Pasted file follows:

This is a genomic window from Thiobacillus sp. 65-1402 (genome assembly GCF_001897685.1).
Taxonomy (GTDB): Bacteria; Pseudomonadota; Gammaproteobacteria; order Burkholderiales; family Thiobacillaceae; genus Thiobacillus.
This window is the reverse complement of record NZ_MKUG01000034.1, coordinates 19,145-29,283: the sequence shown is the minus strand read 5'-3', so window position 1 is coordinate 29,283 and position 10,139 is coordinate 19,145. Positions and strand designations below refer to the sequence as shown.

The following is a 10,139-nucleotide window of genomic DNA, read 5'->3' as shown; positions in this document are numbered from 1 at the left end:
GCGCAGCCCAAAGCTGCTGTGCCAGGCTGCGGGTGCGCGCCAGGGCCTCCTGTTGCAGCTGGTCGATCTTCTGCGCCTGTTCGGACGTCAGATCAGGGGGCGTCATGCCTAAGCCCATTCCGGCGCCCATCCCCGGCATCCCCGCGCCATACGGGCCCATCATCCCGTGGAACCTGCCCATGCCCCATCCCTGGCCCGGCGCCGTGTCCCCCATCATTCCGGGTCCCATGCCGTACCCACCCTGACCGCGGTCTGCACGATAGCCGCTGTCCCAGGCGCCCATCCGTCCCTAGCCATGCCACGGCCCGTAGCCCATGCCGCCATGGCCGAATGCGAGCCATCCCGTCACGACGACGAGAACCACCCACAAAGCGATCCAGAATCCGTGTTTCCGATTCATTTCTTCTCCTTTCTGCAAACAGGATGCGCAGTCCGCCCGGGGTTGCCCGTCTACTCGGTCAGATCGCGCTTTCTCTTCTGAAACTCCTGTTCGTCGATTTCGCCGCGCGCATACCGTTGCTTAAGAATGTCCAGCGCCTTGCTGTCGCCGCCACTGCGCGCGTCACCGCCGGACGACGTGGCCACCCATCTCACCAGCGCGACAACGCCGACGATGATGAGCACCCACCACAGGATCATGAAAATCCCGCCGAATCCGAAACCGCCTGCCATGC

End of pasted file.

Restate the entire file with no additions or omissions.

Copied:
This is a genomic window from Thiobacillus sp. 65-1402 (genome assembly GCF_001897685.1).
Taxonomy (GTDB): Bacteria; Pseudomonadota; Gammaproteobacteria; order Burkholderiales; family Thiobacillaceae; genus Thiobacillus.
This window is the reverse complement of record NZ_MKUG01000034.1, coordinates 19,145-29,283: the sequence shown is the minus strand read 5'-3', so window position 1 is coordinate 29,283 and position 10,139 is coordinate 19,145. Positions and strand designations below refer to the sequence as shown.

The following is a 10,139-nucleotide window of genomic DNA, read 5'->3' as shown; positions in this document are numbered from 1 at the left end:
GCGCAGCCCAAAGCTGCTGTGCCAGGCTGCGGGTGCGCGCCAGGGCCTCCTGTTGCAGCTGGTCGATCTTCTGCGCCTGTTCGGACGTCAGATCAGGGGGCGTCATGCCTAAGCCCATTCCGGCGCCCATCCCCGGCATCCCCGCGCCATACGGGCCCATCATCCCGTGGAACCTGCCCATGCCCCATCCCTGGCCCGGCGCCGTGTCCCCCATCATTCCGGGTCCCATGCCGTACCCACCCTGACCGCGGTCTGCACGATAGCCGCTGTCCCAGGCGCCCATCCGTCCCTAGCCATGCCACGGCCCGTAGCCCATGCCGCCATGGCCGAATGCGAGCCATCCCGTCACGACGACGAGAACCACCCACAAAGCGATCCAGAATCCGTGTTTCCGATTCATTTCTTCTCCTTTCTGCAAACAGGATGCGCAGTCCGCCCGGGGTTGCCCGTCTACTCGGTCAGATCGCGCTTTCTCTTCTGAAACTCCTGTTCGTCGATTTCGCCGCGCGCATACCGTTGCTTAAGAATGTCCAGCGCCTTGCTGTCGCCGCCACTGCGCGCGTCACCGCCGGACGACGTGGCCACCCATCTCACCAGCGCGACAACGCCGACGATGATGAGCACCCACCACAGGATCATGAAAATCCCGCCGAATCCGAAACCGCCTGCCATGC